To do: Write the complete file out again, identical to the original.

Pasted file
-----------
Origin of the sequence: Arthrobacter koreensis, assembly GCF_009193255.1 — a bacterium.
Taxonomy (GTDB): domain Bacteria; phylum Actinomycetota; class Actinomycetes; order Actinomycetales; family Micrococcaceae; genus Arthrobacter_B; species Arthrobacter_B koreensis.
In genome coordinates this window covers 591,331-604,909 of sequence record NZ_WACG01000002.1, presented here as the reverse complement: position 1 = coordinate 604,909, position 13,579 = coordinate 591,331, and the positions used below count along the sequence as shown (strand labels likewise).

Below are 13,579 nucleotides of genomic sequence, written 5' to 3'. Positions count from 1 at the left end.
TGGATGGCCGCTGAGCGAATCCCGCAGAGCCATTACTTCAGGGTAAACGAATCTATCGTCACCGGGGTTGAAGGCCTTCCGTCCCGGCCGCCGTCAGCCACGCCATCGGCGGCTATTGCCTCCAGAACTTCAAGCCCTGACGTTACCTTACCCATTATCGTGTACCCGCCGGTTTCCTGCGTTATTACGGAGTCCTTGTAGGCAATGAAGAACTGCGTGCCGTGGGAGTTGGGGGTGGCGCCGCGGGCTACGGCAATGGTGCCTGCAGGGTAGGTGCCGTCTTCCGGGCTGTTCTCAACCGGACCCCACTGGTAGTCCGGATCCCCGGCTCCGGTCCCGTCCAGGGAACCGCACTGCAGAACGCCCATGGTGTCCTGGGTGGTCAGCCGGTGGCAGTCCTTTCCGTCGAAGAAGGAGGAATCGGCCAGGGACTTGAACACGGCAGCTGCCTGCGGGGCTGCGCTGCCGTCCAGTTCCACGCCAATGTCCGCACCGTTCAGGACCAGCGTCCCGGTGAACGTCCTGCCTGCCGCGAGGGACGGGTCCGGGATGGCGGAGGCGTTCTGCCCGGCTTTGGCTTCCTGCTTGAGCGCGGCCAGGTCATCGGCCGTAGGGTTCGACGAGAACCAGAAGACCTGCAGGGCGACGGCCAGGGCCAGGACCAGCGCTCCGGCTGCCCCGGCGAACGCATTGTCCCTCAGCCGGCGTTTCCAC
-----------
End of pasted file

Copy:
Origin of the sequence: Arthrobacter koreensis, assembly GCF_009193255.1 — a bacterium.
Taxonomy (GTDB): domain Bacteria; phylum Actinomycetota; class Actinomycetes; order Actinomycetales; family Micrococcaceae; genus Arthrobacter_B; species Arthrobacter_B koreensis.
In genome coordinates this window covers 591,331-604,909 of sequence record NZ_WACG01000002.1, presented here as the reverse complement: position 1 = coordinate 604,909, position 13,579 = coordinate 591,331, and the positions used below count along the sequence as shown (strand labels likewise).

Below are 13,579 nucleotides of genomic sequence, written 5' to 3'. Positions count from 1 at the left end.
TGGATGGCCGCTGAGCGAATCCCGCAGAGCCATTACTTCAGGGTAAACGAATCTATCGTCACCGGGGTTGAAGGCCTTCCGTCCCGGCCGCCGTCAGCCACGCCATCGGCGGCTATTGCCTCCAGAACTTCAAGCCCTGACGTTACCTTACCCATTATCGTGTACCCGCCGGTTTCCTGCGTTATTACGGAGTCCTTGTAGGCAATGAAGAACTGCGTGCCGTGGGAGTTGGGGGTGGCGCCGCGGGCTACGGCAATGGTGCCTGCAGGGTAGGTGCCGTCTTCCGGGCTGTTCTCAACCGGACCCCACTGGTAGTCCGGATCCCCGGCTCCGGTCCCGTCCAGGGAACCGCACTGCAGAACGCCCATGGTGTCCTGGGTGGTCAGCCGGTGGCAGTCCTTTCCGTCGAAGAAGGAGGAATCGGCCAGGGACTTGAACACGGCAGCTGCCTGCGGGGCTGCGCTGCCGTCCAGTTCCACGCCAATGTCCGCACCGTTCAGGACCAGCGTCCCGGTGAACGTCCTGCCTGCCGCGAGGGACGGGTCCGGGATGGCGGAGGCGTTCTGCCCGGCTTTGGCTTCCTGCTTGAGCGCGGCCAGGTCATCGGCCGTAGGGTTCGACGAGAACCAGAAGACCTGCAGGGCGACGGCCAGGGCCAGGACCAGCGCTCCGGCTGCCCCGGCGAACGCATTGTCCCTCAGCCGGCGTTTCCAC